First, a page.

“If you are willing to endure any amount of pain and not give up, it’s really hard for someone else to kill you.”

The Silicon Valley unicorn club—or companies worth at least $1 billion—tends to be filled with four types of companies.

  • Bros braking laws, yelling “DUDE!”, and improbably getting so much cash having proven so little that failure is almost a challenge for them.
  • Women who have busted their ass for years, finally painstakingly proven their businesses, and are belatedly getting a pile-on of cash.
  • Asian companies with jaw-dropping numbers, markets, and local cash.
  • Boring old SAAS companies that have the metrics to actually support the valuation.

Zipline, which just announced a $190 million round of funding at a $1.2 billion valuation, fits in none of those categories.

Zipline isn’t an overnight success, for one thing. And Zipline is a rare Silicon Valley tech company whose primary market isn’t the US. It delivers life-saving medical supplies to African nations via drones. Despite all the talk about tech “changing the world,” it’s increasingly looking like it’s given powerful folks tools to exploit a lot of the world. Read more...

No more posturing

Today’s guest introduction is written by Amanda Munday, founder of The Workaround and author of Day Nine: A Postpartum Depression Memoir. (You may also remember her from our most recent Chairman Mom Preach!)

Before I left for San Francisco a couple weeks ago, my heart and head were filled with anxiety. For the first leg of my international book tour, I picked San Francisco. And for the launch itself, I picked an event with Chairman Mom, because this is the community who has been so supportive of me as I brought my business baby and book baby into the world. Read more...

PSA: How NOT to compliment a woman

Monday, Paul and I flew down to LA to meet with Chairman Mom’s product team, and before we left town, we had breakfast with Catherine Connors to talk about more cool stuff we are launching. Even better: It happened to be her birthday!

I ordered pink champagne in honor of her hair. We discussed how great it looks and the reaction of strangers and her kids to the move, and then got down to Chairman Mom business.

This was LA, so there was a very attractive young (YOUNG) couple next to us enjoying brunch and bottomless mimosas in the middle of the day. They could have been on The Hills a decade or so ago. Read more...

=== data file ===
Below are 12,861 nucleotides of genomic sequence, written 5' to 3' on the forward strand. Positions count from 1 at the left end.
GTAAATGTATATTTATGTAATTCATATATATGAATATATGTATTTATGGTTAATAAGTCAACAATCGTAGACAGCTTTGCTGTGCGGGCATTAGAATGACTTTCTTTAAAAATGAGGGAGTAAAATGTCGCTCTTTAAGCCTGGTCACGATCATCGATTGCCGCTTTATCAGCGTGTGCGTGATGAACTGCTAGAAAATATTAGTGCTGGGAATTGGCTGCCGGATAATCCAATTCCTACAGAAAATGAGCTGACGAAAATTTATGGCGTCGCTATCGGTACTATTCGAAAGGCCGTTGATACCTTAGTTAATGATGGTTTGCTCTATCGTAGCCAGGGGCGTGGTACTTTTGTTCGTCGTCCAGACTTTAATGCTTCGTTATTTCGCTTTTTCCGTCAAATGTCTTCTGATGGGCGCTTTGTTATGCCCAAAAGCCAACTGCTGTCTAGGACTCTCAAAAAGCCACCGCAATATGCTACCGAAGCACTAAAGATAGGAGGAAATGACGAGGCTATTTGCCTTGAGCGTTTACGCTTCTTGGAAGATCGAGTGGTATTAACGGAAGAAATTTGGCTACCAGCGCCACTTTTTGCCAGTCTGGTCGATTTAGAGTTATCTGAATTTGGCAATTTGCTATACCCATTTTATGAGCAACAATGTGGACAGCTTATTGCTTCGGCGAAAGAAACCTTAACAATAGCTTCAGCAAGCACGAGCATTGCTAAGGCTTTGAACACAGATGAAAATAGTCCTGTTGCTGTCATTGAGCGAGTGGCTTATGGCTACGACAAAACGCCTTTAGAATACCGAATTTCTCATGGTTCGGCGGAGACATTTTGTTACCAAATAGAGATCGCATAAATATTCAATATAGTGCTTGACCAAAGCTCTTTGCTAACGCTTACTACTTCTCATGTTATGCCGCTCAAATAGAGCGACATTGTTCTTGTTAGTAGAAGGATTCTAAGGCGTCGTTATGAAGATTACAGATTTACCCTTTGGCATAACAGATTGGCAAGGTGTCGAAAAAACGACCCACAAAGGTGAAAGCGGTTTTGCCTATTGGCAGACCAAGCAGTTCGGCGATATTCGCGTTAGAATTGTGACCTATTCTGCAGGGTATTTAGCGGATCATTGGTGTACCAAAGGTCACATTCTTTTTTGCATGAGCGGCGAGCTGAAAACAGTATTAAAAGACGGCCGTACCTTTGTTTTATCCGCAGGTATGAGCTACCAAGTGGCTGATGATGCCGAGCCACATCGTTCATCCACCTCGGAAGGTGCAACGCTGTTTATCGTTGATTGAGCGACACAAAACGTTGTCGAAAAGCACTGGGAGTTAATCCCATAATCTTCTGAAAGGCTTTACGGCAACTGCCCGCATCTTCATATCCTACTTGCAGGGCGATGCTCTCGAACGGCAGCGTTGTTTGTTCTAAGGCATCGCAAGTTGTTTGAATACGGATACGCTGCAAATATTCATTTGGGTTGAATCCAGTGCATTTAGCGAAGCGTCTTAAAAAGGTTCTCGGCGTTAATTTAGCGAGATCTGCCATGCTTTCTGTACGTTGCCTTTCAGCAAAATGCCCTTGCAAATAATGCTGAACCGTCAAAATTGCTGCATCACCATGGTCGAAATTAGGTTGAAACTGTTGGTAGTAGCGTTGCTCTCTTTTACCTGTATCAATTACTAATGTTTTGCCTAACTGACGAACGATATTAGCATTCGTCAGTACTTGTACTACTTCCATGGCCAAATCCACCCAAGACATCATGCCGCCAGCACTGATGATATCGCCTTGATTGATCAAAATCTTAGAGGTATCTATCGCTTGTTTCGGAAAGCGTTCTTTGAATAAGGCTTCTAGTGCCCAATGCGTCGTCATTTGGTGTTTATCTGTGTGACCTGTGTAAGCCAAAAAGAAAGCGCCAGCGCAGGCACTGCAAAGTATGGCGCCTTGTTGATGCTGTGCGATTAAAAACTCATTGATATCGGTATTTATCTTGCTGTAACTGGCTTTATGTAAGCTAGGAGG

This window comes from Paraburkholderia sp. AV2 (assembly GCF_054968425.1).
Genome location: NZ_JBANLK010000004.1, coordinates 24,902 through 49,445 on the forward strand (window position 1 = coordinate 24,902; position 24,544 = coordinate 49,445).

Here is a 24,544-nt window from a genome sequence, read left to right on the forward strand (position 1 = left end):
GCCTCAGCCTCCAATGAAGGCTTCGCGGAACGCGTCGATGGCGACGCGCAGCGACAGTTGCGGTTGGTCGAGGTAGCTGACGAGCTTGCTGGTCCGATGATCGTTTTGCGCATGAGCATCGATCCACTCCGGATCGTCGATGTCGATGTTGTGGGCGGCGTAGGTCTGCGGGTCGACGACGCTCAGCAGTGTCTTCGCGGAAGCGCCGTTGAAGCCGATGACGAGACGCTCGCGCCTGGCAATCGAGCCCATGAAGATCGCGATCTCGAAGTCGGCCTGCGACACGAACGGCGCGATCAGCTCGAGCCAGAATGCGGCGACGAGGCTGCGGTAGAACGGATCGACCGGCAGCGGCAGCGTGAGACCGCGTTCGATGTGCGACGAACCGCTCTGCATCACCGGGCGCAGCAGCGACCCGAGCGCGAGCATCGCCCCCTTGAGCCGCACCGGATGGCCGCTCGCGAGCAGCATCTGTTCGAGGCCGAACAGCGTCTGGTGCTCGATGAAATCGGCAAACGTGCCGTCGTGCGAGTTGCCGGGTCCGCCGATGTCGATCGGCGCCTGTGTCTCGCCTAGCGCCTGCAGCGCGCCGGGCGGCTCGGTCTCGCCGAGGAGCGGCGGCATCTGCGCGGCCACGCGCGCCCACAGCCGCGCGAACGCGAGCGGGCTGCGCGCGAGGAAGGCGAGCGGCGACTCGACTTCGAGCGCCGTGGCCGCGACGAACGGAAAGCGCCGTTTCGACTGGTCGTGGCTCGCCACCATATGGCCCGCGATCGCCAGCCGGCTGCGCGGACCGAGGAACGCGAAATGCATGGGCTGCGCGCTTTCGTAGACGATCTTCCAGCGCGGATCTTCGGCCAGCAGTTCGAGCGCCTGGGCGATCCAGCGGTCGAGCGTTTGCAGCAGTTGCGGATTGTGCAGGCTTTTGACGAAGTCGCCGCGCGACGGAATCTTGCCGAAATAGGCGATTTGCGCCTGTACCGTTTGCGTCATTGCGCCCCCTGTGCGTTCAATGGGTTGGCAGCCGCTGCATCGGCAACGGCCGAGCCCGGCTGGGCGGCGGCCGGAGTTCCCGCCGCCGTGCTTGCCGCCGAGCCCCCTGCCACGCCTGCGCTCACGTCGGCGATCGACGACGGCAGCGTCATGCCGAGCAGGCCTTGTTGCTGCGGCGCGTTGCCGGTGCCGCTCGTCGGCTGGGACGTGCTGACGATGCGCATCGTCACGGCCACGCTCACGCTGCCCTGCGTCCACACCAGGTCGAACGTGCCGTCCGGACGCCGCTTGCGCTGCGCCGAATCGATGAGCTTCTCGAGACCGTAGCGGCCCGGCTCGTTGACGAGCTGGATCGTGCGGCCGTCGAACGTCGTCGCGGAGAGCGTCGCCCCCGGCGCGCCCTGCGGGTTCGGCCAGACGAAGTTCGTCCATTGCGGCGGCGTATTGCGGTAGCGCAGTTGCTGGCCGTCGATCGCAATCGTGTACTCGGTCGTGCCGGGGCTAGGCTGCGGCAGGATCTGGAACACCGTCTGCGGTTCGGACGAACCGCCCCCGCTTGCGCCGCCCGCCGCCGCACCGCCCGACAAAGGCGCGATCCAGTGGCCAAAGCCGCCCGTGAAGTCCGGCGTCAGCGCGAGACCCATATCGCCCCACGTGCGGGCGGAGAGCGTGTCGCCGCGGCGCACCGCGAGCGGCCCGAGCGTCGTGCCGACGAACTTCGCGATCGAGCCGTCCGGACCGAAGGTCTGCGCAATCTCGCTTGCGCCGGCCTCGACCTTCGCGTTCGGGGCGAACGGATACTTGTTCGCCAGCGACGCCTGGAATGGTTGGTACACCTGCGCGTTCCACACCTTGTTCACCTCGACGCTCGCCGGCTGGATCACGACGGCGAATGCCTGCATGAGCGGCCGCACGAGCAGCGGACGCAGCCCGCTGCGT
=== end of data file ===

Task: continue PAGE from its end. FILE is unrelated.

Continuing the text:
The big honking difference between us and social media in one image

Sometimes I get asked how Chairman Mom is different that Quora. It’s not a crazy question. Both sites have question and answer around challenging topics at the core of what we do.

The answer of course is our community, but “community” isn’t an accident. It’s the result of a million tiny decisions you make—from business model to growth strategy to each feature you bake into a product.

Examples? By being a subscription based company, we don’t need to addict you into spending more and more time on the site, we just need to give you $5/month of value. And by focusing our fastest growth on companies buying Chairman Mom for employees, we are finding working women where we know they are and where we know we can impact their lives: At work. Contrast that to what we’d get if we were flooding social media with a bunch of must-click, divisive “bad mom/good mom” porn to drive in new users. Read more...

You’re old, kid

Newsletter editor Lily here.

I’m heading back to my hometown of Jacksonville, Florida for the third time in four months for my little brother’s graduation.

Events like high school graduations are bittersweet because they show the passage of time. When I walked across the same stage my brother will seven years ago, my parents weren’t officially divorced, both of my grandmas were there, my aunt and uncle were present, and Obama was still in his first term. Now, for a variety of reasons, there’s a slightly smaller crowd attending my brother’s graduation. There were some questions around if my dad’s partner would attend. My surviving grandma is in poor health and logistically trying to figure out how to make a cross-country trip one last time. Trump is president. Read more...